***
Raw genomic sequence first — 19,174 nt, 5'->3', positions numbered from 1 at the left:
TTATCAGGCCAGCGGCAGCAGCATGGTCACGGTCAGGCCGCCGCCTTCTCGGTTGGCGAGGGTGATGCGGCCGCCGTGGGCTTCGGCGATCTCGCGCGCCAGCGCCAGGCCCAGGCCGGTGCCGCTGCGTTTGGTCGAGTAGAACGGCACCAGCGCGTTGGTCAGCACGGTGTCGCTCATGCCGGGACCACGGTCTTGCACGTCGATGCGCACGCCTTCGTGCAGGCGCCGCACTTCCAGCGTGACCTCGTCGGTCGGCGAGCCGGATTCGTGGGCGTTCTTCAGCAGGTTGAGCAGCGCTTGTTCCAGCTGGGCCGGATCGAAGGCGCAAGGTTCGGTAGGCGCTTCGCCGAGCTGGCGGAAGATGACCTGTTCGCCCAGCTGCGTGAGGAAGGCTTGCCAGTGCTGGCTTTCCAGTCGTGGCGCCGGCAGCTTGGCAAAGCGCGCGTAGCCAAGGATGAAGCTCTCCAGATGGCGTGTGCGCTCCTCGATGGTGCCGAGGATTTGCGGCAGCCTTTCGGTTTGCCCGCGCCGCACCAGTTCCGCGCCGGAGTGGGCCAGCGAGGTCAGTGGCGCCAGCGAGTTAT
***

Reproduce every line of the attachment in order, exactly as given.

Raw genomic sequence first — 19,174 nt, 5'->3', positions numbered from 1 at the left:
TTATCAGGCCAGCGGCAGCAGCATGGTCACGGTCAGGCCGCCGCCTTCTCGGTTGGCGAGGGTGATGCGGCCGCCGTGGGCTTCGGCGATCTCGCGCGCCAGCGCCAGGCCCAGGCCGGTGCCGCTGCGTTTGGTCGAGTAGAACGGCACCAGCGCGTTGGTCAGCACGGTGTCGCTCATGCCGGGACCACGGTCTTGCACGTCGATGCGCACGCCTTCGTGCAGGCGCCGCACTTCCAGCGTGACCTCGTCGGTCGGCGAGCCGGATTCGTGGGCGTTCTTCAGCAGGTTGAGCAGCGCTTGTTCCAGCTGGGCCGGATCGAAGGCGCAAGGTTCGGTAGGCGCTTCGCCGAGCTGGCGGAAGATGACCTGTTCGCCCAGCTGCGTGAGGAAGGCTTGCCAGTGCTGGCTTTCCAGTCGTGGCGCCGGCAGCTTGGCAAAGCGCGCGTAGCCAAGGATGAAGCTCTCCAGATGGCGTGTGCGCTCCTCGATGGTGCCGAGGATTTGCGGCAGCCTTTCGGTTTGCCCGCGCCGCACCAGTTCCGCGCCGGAGTGGGCCAGCGAGGTCAGTGGCGCCAGCGAGTTAT